Bergson and philosophy

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University of Notre Dame Press, 2000 - Philosophy - 206 pages
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Various schools of philosophy over the last eighty years have tried to claim Henri Bergson as one of their own. In France he has been regarded primarily as an early phenomenologist. In the United States and Britain he is still regarded as a vitalist philosopher. This introductory study looks at Bergson's use of philosophical form and aims to dispel the view that Bergson ever stuck to one type of philosophy at all, be it vitalism or phenomenology. The claim of any one form of thought to the title of "first philosophy" is challenged by the idea of a Bergsonian metaphilosophy which states that, in a universe with no static foundations, there can never be first philosophies. In other words, if everything is changing, then this must be no less true of philosophy.

In pursuit of this approach, John Mullarkey explores each of Bergson's seven major works from a metaphilosophical perspective. The first four chapters of Bergson and Philosophy examine each of these works against the background of current debate within its respective field -- the metaphysics of space and time, the philosophy of mind, the philosophy of biology, and sociobiology. The remaining four chapters take a problem-based approach, examining the role of ethics, ontology, methodology, and metaphilosophy in Bergson's thought. This book is an important and lucid reassessment of an influential philosopher which sets his work in philosophical contexts.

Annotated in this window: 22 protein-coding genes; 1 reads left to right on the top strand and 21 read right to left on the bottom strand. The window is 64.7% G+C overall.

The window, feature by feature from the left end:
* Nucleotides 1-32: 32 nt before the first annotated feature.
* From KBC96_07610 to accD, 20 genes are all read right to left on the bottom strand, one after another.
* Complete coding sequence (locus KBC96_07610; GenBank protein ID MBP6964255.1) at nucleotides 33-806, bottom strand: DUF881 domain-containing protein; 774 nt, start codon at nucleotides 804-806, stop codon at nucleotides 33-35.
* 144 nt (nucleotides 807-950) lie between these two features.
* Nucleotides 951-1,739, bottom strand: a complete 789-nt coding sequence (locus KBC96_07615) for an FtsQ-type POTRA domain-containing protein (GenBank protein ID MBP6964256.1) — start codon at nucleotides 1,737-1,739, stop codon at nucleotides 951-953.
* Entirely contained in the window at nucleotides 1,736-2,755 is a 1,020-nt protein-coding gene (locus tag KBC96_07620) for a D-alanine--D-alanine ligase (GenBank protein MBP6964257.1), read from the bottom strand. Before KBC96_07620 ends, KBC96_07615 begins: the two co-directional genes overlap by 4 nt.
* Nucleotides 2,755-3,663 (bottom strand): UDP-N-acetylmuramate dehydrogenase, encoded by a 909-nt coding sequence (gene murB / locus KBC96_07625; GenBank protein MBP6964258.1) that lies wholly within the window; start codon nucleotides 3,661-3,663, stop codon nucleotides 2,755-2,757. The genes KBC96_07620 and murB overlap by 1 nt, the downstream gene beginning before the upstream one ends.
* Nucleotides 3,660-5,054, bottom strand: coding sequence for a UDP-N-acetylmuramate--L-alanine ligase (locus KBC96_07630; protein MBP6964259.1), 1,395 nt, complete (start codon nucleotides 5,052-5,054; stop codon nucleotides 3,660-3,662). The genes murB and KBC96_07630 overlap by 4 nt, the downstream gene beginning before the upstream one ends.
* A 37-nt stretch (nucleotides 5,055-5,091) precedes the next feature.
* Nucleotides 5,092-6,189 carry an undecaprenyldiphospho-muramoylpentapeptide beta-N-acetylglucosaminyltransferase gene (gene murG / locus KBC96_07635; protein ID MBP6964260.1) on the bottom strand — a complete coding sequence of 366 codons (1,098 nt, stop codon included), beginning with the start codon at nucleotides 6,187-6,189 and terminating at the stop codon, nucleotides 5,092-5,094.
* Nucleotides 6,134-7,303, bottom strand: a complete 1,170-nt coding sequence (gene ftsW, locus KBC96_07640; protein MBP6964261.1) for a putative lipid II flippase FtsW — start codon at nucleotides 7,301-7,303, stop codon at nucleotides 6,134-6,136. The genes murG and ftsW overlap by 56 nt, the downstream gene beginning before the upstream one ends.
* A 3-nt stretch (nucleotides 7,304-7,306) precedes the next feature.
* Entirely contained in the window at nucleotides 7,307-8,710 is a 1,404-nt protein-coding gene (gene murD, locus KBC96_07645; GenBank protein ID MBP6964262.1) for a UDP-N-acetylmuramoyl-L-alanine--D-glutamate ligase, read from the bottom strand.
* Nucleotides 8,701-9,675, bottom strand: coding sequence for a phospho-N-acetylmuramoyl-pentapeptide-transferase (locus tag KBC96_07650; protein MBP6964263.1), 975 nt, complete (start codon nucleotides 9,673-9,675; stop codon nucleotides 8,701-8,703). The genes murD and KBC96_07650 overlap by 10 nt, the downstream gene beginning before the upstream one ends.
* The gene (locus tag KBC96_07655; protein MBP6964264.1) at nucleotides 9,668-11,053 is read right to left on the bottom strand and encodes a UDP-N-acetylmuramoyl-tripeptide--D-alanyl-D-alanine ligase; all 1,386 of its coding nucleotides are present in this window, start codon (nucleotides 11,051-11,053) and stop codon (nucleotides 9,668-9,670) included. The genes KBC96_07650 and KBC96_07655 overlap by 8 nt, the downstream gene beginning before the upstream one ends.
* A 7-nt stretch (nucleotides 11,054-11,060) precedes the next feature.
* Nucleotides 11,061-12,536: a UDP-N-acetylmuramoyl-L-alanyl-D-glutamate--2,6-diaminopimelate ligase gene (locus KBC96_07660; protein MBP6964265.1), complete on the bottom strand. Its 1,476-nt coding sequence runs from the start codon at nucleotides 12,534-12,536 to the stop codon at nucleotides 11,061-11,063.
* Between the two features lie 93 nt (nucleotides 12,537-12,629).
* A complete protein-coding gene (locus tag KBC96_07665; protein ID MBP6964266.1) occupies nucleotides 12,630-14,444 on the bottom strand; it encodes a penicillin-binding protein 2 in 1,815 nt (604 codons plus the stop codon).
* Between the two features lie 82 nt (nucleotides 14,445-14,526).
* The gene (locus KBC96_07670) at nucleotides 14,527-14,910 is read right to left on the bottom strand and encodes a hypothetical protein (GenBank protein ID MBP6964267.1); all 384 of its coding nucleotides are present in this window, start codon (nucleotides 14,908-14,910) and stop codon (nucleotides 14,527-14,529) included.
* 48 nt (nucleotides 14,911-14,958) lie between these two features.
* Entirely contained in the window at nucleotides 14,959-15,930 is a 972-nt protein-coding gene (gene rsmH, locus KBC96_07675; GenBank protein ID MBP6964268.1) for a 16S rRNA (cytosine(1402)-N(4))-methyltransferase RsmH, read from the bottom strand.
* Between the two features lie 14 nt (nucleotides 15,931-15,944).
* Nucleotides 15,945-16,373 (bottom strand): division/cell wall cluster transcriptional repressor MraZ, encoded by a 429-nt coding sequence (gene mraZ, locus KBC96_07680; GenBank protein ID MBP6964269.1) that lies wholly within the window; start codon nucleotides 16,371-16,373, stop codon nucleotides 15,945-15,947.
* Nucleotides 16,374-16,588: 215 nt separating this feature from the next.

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Contents

Notes
8
Chapter Two Philosophy of Mind
31
Duree in the World
55
Copyright

7 other sections not shown

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About the author (2000)

HENRI BERGSON (1859-1941) is one of the truly great philosophers of the modernist period, and there is currently a major renaissance of interest in his unduly neglected texts and ideas amongst philosophers, literary theorists, and social theorists.
JOHN MULLARKEY is a Lecturer in philosophy at the University of Dundee, UK. He is the author of "Bergson and Philosophy" (Edinburgh University Press, 1999) and editor, with Keith Ansell Pearson, of "Bergson: Key Writings" (Continuum, 2002).
MICHAEL KOLKMAN is a Graduate Student at the University of Warwick, UK, currently completing a PhD on the philosophy of Henri Bergson.
KEITH ANSELL PEARSON is Lecturer in Philosophy at the University of Warwick, UK. He is the author of "Germinal Life: The Difference and Repetition of Deleuze" (Routledge, 1999), "Philosophy and the Adventure of the Virtual" (Routledge, 2001), "An Introduction to Nietzsche as Political Thinker" (CUP, 1994). He is the co-editor of a forthcoming 'Complete Works of Friedrich Nietzsche' (Stanford) and editor of the 1890-1930 volume of Acumen's forthcoming 7-volume series in the history of Continental Philosophy.

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